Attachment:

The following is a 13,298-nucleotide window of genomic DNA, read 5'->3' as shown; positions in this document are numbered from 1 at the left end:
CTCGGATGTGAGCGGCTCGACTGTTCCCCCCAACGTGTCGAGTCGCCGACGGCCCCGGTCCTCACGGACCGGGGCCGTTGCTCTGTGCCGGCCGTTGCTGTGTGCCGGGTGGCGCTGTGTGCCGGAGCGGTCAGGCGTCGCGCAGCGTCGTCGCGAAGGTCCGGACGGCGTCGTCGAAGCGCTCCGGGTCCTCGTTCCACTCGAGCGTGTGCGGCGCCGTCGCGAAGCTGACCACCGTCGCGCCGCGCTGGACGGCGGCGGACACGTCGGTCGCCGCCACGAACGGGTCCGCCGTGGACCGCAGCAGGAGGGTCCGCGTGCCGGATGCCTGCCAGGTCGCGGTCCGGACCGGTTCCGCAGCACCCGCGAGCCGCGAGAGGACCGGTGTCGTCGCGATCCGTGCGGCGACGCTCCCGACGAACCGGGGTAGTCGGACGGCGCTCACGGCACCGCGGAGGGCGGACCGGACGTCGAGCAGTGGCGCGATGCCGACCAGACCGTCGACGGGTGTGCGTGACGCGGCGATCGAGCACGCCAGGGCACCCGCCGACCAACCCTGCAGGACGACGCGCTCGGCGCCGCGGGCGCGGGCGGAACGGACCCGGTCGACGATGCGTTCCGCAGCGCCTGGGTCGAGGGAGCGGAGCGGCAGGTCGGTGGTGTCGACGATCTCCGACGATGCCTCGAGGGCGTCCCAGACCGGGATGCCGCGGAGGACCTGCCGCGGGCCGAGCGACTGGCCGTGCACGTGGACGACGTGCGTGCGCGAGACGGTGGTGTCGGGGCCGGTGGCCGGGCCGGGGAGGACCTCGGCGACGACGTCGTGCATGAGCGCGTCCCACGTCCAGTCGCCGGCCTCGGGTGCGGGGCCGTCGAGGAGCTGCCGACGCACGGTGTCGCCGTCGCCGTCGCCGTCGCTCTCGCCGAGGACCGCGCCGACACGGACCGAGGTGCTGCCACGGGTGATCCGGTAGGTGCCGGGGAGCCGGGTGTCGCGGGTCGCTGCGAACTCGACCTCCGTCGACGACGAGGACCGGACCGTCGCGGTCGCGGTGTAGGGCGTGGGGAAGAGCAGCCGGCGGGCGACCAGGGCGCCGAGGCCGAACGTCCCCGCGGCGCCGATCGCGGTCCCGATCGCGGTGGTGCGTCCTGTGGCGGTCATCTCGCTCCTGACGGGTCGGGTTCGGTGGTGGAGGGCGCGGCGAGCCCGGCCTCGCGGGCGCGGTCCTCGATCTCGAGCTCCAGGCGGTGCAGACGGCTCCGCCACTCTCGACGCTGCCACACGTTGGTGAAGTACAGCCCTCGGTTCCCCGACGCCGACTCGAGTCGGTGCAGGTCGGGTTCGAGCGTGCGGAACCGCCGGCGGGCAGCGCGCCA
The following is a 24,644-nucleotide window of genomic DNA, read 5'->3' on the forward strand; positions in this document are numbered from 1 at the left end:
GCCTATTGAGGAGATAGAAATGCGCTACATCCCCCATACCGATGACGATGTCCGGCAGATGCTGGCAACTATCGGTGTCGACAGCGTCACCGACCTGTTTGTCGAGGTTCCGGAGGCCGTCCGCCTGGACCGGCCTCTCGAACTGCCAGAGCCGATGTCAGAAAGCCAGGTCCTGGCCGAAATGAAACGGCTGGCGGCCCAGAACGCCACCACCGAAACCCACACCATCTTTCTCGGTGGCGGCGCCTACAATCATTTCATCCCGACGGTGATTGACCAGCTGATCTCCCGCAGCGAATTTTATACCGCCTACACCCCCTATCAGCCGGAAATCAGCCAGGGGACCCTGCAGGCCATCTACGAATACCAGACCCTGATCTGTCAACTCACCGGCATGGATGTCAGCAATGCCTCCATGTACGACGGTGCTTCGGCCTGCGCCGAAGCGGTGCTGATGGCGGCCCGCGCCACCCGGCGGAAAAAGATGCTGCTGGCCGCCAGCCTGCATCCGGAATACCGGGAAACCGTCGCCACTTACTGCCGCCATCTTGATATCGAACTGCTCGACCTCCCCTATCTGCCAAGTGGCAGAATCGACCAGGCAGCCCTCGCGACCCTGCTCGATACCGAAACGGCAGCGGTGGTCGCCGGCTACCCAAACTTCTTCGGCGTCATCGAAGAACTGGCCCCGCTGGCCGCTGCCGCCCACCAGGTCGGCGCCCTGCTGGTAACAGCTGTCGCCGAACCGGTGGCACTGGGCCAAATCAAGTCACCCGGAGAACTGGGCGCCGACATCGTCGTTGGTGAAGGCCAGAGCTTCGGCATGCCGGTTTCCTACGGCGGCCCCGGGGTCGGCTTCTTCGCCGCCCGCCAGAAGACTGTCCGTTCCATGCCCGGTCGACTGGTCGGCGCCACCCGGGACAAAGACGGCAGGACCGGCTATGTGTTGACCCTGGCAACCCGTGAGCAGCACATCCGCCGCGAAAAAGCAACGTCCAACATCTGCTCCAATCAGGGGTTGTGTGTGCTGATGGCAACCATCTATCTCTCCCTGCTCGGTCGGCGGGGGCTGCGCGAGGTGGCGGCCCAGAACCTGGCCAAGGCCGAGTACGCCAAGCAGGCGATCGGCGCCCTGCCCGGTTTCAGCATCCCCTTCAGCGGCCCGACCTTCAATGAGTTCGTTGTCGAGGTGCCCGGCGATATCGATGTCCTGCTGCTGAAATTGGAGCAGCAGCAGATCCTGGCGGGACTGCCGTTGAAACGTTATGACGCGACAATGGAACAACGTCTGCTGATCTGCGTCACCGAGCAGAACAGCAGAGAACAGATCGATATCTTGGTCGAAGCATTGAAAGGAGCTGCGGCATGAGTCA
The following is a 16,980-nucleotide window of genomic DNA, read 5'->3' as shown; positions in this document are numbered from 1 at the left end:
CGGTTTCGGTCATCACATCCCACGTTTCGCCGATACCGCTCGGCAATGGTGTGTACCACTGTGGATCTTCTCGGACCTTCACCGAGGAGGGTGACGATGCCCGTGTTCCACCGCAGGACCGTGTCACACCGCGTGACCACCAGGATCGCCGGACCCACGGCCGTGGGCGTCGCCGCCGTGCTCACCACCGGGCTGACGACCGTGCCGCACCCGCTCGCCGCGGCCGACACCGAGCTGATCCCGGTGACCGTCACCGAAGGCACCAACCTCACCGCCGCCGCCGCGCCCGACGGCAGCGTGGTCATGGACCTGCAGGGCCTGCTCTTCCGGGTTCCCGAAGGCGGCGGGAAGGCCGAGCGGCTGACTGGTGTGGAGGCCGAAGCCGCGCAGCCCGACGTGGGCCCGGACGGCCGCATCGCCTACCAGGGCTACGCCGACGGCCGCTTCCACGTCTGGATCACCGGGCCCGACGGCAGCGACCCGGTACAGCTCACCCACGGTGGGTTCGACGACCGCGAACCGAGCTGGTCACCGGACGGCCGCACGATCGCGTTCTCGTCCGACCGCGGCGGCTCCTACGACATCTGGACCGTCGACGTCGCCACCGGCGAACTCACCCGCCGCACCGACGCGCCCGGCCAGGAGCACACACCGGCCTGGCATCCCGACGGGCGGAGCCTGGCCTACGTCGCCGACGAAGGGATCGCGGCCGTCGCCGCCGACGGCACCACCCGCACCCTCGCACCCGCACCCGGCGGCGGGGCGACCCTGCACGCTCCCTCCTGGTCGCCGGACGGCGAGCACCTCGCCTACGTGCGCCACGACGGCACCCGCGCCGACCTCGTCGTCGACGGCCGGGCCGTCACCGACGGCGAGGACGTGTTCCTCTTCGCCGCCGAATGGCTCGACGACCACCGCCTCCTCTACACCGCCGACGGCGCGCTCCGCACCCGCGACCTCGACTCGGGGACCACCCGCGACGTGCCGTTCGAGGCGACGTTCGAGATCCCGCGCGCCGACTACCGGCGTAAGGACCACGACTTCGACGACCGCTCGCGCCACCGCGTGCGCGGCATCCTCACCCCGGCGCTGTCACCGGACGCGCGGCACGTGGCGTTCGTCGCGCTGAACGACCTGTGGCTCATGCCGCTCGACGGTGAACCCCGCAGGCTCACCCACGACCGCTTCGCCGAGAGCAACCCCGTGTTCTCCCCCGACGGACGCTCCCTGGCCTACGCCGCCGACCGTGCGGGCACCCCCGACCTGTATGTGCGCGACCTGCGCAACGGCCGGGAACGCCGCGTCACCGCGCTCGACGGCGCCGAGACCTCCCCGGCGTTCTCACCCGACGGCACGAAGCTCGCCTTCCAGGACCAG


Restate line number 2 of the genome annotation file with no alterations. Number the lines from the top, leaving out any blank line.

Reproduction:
CTCGGATGTGAGCGGCTCGACTGTTCCCCCCAACGTGTCGAGTCGCCGACGGCCCCGGTCCTCACGGACCGGGGCCGTTGCTCTGTGCCGGCCGTTGCTGTGTGCCGGGTGGCGCTGTGTGCCGGAGCGGTCAGGCGTCGCGCAGCGTCGTCGCGAAGGTCCGGACGGCGTCGTCGAAGCGCTCCGGGTCCTCGTTCCACTCGAGCGTGTGCGGCGCCGTCGCGAAGCTGACCACCGTCGCGCCGCGCTGGACGGCGGCGGACACGTCGGTCGCCGCCACGAACGGGTCCGCCGTGGACCGCAGCAGGAGGGTCCGCGTGCCGGATGCCTGCCAGGTCGCGGTCCGGACCGGTTCCGCAGCACCCGCGAGCCGCGAGAGGACCGGTGTCGTCGCGATCCGTGCGGCGACGCTCCCGACGAACCGGGGTAGTCGGACGGCGCTCACGGCACCGCGGAGGGCGGACCGGACGTCGAGCAGTGGCGCGATGCCGACCAGACCGTCGACGGGTGTGCGTGACGCGGCGATCGAGCACGCCAGGGCACCCGCCGACCAACCCTGCAGGACGACGCGCTCGGCGCCGCGGGCGCGGGCGGAACGGACCCGGTCGACGATGCGTTCCGCAGCGCCTGGGTCGAGGGAGCGGAGCGGCAGGTCGGTGGTGTCGACGATCTCCGACGATGCCTCGAGGGCGTCCCAGACCGGGATGCCGCGGAGGACCTGCCGCGGGCCGAGCGACTGGCCGTGCACGTGGACGACGTGCGTGCGCGAGACGGTGGTGTCGGGGCCGGTGGCCGGGCCGGGGAGGACCTCGGCGACGACGTCGTGCATGAGCGCGTCCCACGTCCAGTCGCCGGCCTCGGGTGCGGGGCCGTCGAGGAGCTGCCGACGCACGGTGTCGCCGTCGCCGTCGCCGTCGCTCTCGCCGAGGACCGCGCCGACACGGACCGAGGTGCTGCCACGGGTGATCCGGTAGGTGCCGGGGAGCCGGGTGTCGCGGGTCGCTGCGAACTCGACCTCCGTCGACGACGAGGACCGGACCGTCGCGGTCGCGGTGTAGGGCGTGGGGAAGAGCAGCCGGCGGGCGACCAGGGCGCCGAGGCCGAACGTCCCCGCGGCGCCGATCGCGGTCCCGATCGCGGTGGTGCGTCCTGTGGCGGTCATCTCGCTCCTGACGGGTCGGGTTCGGTGGTGGAGGGCGCGGCGAGCCCGGCCTCGCGGGCGCGGTCCTCGATCTCGAGCTCCAGGCGGTGCAGACGGCTCCGCCACTCTCGACGCTGCCACACGTTGGTGAAGTACAGCCCTCGGTTCCCCGACGCCGACTCGAGTCGGTGCAGGTCGGGTTCGAGCGTGCGGAACCGCCGGCGGGCAGCGCGCCA